How NOT To Be A Good Critic . . . And Why Good Critics Are Needed

by Pejman Yousefzadeh on May 20, 2009

R.S. McCain details how not to be a good critic. He is right in saying that there are a lot of built-in incentives for conservative Republican pundits to turn on the GOP and the conservative movement, thereby becoming darlings of the left. At the same time, I would maintain that there is something to be said about trying to give critics the benefit of the doubt to the greatest degree possible.

I keep recalling Franklin, who told us that “our critics are our friends, they tell us our faults.” Having lost power, conservatives and the GOP in general need critics to point out in a constructive way what conservatives and the GOP did wrong, and what can be done right in the future to regain trust, and the political power that comes with trust. Obviously, it is no fun being lectured on what one has done wrong, but recovery will simply come no other way.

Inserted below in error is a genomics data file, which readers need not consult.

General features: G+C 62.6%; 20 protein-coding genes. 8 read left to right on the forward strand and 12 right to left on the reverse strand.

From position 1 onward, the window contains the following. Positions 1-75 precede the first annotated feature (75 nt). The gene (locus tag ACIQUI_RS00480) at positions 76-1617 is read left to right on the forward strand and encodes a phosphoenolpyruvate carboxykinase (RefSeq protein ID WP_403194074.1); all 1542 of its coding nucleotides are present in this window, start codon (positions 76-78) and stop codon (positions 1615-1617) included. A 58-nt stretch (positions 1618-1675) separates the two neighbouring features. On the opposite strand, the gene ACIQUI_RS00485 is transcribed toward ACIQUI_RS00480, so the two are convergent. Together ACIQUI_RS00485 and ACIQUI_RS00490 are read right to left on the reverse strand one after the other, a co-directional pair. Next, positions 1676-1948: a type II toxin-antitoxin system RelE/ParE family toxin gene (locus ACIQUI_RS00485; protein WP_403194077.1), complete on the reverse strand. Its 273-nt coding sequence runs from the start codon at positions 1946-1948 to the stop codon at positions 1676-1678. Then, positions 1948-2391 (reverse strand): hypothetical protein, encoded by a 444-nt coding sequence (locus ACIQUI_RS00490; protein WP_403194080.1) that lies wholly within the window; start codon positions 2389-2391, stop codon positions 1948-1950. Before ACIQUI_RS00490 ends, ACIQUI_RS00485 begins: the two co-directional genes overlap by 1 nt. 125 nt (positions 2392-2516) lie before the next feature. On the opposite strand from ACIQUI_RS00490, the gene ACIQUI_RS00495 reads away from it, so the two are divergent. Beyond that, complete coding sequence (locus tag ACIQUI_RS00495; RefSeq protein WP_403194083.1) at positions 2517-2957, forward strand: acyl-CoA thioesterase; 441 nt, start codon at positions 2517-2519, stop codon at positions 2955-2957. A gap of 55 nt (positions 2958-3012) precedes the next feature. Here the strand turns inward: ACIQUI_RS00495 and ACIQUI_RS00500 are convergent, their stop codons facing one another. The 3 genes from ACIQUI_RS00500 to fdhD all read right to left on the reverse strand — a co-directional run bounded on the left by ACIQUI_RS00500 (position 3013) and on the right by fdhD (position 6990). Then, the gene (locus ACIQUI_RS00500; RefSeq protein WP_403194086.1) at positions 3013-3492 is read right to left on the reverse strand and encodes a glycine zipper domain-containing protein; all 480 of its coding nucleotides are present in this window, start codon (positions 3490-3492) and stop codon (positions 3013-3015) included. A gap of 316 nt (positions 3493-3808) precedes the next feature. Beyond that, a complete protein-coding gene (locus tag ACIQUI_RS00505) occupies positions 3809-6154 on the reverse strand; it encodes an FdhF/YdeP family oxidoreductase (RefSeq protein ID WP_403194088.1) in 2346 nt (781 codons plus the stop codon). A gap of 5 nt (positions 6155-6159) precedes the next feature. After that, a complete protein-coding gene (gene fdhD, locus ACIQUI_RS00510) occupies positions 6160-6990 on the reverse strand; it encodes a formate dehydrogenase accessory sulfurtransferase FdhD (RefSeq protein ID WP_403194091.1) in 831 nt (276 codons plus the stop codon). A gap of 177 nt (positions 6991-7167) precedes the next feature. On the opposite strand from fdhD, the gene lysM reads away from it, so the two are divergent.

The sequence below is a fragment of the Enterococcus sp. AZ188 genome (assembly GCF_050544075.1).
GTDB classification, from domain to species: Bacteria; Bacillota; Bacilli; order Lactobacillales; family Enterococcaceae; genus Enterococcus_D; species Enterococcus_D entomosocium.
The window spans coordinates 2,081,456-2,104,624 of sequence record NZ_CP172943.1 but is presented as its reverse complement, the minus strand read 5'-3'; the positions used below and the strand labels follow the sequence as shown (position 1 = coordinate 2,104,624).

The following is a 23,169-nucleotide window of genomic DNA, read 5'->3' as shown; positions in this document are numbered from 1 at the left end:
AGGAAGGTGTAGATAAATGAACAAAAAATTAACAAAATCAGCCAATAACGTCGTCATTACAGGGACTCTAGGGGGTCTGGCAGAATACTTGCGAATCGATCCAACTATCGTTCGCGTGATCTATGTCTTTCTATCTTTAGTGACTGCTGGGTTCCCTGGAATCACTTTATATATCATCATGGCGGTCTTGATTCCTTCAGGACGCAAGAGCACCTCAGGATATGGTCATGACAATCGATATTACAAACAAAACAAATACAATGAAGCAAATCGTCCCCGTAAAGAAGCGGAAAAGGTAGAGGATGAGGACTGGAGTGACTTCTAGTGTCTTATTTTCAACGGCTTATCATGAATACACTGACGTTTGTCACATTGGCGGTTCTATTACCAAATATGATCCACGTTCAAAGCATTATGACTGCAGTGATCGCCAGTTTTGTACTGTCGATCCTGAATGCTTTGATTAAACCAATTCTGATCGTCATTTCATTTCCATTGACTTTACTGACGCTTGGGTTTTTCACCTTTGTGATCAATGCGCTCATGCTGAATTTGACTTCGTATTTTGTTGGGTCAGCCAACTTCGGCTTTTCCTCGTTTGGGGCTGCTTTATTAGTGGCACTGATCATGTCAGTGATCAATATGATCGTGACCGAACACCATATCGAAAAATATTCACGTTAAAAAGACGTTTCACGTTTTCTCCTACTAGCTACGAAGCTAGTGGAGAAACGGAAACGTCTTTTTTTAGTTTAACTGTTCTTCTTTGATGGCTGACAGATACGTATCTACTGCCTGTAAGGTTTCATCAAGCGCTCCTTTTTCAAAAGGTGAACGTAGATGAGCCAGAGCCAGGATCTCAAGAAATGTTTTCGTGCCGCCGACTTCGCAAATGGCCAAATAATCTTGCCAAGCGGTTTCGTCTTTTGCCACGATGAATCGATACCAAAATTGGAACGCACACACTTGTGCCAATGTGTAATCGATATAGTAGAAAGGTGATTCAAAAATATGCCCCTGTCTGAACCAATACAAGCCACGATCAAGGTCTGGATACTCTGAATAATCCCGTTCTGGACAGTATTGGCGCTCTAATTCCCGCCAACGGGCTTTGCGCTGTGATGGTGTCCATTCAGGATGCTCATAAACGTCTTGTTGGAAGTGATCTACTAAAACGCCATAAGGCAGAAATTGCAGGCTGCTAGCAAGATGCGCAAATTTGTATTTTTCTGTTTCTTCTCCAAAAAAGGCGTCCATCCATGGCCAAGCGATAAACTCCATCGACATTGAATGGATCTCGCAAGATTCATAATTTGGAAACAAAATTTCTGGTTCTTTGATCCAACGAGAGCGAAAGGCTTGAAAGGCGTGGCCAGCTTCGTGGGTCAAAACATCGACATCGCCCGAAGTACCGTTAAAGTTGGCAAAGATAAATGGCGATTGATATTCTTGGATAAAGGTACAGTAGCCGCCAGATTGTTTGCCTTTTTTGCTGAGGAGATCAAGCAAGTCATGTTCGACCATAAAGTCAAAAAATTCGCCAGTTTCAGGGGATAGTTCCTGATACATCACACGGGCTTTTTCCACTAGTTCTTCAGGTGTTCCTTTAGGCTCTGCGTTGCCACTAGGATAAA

Kudos to McCain for pointing out that there are a lot of bad faith critics out there. That shouldn’t scare us off from searching for the good faith ones, and giving them a large megaphone with which to broadcast their message.

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